The 2015 Synthesis report of the Deep Decarbonization Pathways Project (DDPP) is published today, December 3rd December 2015. This report is the successor to the 2014 report of the DDPP with deepened analysis of multiple national scenarios towards the decarbonization objective, assessment of investment needs in low-carbon solutions and socio-economic analysis.
It presents the cross-cutting results of an international initiative on deep decarbonization in 16 countries in which local research teams have elaborated country-specific deep decarbonization pathways consistent with the 2°C limit. The analysis demonstrates that deep decarbonization of energy systems is possible. The pathways consider a division by more than two of emission by 2050, a target in line with the rates of reductions required at this time horizon for the 2°C limit.

Deep decarbonization appears in addition as compatible with domestic priorities, like a reduction of local air pollution in China, energy security improvements in India or Japan, reduction of energy poverty in the UK or reduction of unemployment and poverty alleviation in the South African case.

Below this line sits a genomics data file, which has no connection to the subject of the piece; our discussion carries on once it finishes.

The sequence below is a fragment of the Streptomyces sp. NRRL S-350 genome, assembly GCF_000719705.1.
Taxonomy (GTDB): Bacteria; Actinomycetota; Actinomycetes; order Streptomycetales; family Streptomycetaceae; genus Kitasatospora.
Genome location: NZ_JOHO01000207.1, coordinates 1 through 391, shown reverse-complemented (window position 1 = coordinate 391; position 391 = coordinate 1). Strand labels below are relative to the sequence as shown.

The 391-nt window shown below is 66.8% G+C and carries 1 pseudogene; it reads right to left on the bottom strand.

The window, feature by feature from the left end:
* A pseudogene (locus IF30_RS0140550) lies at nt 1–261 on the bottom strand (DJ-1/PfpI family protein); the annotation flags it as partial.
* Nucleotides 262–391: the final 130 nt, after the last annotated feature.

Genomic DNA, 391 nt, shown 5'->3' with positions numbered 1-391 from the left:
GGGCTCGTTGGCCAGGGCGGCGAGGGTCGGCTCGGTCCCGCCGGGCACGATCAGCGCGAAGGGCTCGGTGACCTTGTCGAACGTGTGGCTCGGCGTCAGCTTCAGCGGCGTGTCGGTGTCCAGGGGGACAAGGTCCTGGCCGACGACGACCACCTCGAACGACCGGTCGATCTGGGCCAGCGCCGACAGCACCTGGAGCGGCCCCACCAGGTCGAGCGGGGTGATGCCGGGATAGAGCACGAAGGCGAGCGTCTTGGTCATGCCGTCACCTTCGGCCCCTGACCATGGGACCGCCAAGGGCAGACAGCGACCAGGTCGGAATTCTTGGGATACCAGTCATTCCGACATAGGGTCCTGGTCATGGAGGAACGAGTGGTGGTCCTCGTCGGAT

The investments required by the transition towards low-carbon technologies appear manageable (1.3% of GDP in 2050). They do not require massive additional investment requirements in the energy sector compared to expected trends, but a massive reorientation towards low-carbon solutions through adequate signals. International cooperation enabling lower costs through massive diffusion reduces significantly the investment needs in the transition

Deep decarbonization pathways are instrumental tools to increase ambition in national emissions, in the context of the new paradigm of international climate talks at play in COP21, centered around the national contributions. They help structure the discussions around the domestic roadmaps towards deep decarbonization and help define the short-term action according to the long-term goal.